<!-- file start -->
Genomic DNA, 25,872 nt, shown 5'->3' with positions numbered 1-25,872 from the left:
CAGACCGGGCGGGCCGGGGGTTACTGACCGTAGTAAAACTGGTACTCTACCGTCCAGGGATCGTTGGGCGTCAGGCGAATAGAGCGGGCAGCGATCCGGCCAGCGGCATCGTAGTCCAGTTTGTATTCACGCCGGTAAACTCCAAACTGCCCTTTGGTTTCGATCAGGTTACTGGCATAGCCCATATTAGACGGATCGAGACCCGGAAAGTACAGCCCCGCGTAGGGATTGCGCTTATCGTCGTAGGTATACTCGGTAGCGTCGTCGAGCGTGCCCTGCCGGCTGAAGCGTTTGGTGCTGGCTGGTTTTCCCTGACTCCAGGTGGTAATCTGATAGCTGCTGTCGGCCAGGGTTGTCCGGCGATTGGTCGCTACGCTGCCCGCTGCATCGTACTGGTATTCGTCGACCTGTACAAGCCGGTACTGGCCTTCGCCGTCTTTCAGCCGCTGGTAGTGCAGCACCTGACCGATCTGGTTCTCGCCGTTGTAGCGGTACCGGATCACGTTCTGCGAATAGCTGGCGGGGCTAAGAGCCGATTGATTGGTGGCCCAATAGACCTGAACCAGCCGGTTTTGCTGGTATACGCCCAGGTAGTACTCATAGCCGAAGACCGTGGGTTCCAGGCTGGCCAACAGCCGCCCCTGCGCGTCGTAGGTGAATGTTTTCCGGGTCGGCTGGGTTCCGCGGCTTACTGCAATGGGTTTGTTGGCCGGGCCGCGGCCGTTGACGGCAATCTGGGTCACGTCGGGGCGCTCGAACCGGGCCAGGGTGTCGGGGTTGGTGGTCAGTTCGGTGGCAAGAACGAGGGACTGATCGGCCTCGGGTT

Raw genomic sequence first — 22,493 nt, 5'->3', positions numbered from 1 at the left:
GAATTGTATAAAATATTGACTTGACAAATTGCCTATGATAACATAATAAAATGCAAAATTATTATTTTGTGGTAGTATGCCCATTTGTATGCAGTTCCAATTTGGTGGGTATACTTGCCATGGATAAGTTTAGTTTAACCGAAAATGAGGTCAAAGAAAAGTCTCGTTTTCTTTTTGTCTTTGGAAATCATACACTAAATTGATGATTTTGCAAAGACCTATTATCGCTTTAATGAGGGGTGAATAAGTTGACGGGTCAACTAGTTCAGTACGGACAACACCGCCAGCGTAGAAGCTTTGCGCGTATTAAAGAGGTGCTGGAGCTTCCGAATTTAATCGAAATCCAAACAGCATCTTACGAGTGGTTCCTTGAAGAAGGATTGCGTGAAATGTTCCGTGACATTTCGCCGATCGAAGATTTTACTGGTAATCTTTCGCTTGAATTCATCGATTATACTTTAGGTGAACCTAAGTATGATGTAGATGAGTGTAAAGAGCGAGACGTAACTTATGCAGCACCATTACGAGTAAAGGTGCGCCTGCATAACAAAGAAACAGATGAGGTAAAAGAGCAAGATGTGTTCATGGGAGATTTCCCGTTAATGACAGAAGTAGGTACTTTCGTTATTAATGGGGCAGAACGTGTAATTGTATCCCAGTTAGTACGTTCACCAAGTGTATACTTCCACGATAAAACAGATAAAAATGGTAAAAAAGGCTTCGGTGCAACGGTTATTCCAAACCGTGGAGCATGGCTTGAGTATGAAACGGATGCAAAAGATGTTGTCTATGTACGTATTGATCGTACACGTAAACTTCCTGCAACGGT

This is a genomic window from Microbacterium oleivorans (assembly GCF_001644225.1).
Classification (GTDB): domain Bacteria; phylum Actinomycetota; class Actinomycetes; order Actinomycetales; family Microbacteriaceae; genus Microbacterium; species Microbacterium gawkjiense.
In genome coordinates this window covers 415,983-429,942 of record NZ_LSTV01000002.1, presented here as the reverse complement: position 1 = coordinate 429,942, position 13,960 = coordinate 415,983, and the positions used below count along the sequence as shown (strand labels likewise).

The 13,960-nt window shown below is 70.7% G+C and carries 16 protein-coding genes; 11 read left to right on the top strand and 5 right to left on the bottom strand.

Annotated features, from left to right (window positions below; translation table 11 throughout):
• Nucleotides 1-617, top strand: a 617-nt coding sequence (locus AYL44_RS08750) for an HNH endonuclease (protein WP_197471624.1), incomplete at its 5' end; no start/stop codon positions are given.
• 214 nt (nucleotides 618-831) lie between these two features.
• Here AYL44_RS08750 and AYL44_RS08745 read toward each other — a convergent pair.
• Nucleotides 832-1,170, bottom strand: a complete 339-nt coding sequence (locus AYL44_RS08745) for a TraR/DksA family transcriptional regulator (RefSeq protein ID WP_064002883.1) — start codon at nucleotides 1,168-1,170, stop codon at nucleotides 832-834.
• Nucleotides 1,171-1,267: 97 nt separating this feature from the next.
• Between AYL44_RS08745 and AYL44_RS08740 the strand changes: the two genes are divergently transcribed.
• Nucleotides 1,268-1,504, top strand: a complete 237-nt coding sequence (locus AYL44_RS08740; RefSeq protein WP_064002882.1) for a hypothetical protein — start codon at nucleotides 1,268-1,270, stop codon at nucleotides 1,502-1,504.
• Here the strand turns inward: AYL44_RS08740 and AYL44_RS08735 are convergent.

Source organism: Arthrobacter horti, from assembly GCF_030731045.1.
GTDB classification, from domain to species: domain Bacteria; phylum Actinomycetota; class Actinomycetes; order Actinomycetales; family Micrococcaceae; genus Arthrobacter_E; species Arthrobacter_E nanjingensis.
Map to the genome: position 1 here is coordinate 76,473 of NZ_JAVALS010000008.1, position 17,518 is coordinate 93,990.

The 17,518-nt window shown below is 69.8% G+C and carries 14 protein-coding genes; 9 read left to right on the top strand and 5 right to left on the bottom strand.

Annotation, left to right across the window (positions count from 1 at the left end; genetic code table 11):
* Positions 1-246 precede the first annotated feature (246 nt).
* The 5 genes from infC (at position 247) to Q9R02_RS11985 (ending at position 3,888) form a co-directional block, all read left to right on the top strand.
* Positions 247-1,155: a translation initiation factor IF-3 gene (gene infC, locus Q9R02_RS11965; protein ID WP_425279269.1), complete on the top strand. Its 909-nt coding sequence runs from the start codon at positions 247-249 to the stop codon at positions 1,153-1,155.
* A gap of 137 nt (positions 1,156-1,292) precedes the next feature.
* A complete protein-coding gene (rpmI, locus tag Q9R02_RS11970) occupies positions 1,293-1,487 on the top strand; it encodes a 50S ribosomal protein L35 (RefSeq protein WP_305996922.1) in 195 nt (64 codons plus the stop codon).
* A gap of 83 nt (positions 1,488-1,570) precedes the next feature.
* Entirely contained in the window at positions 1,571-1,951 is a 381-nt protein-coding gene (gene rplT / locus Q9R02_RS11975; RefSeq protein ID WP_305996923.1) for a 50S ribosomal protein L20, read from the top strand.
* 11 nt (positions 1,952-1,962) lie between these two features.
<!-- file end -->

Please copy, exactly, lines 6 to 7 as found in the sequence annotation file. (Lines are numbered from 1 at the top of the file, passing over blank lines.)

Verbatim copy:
Classification (GTDB): domain Bacteria; phylum Actinomycetota; class Actinomycetes; order Actinomycetales; family Microbacteriaceae; genus Microbacterium; species Microbacterium gawkjiense.
In genome coordinates this window covers 415,983-429,942 of record NZ_LSTV01000002.1, presented here as the reverse complement: position 1 = coordinate 429,942, position 13,960 = coordinate 415,983, and the positions used below count along the sequence as shown (strand labels likewise).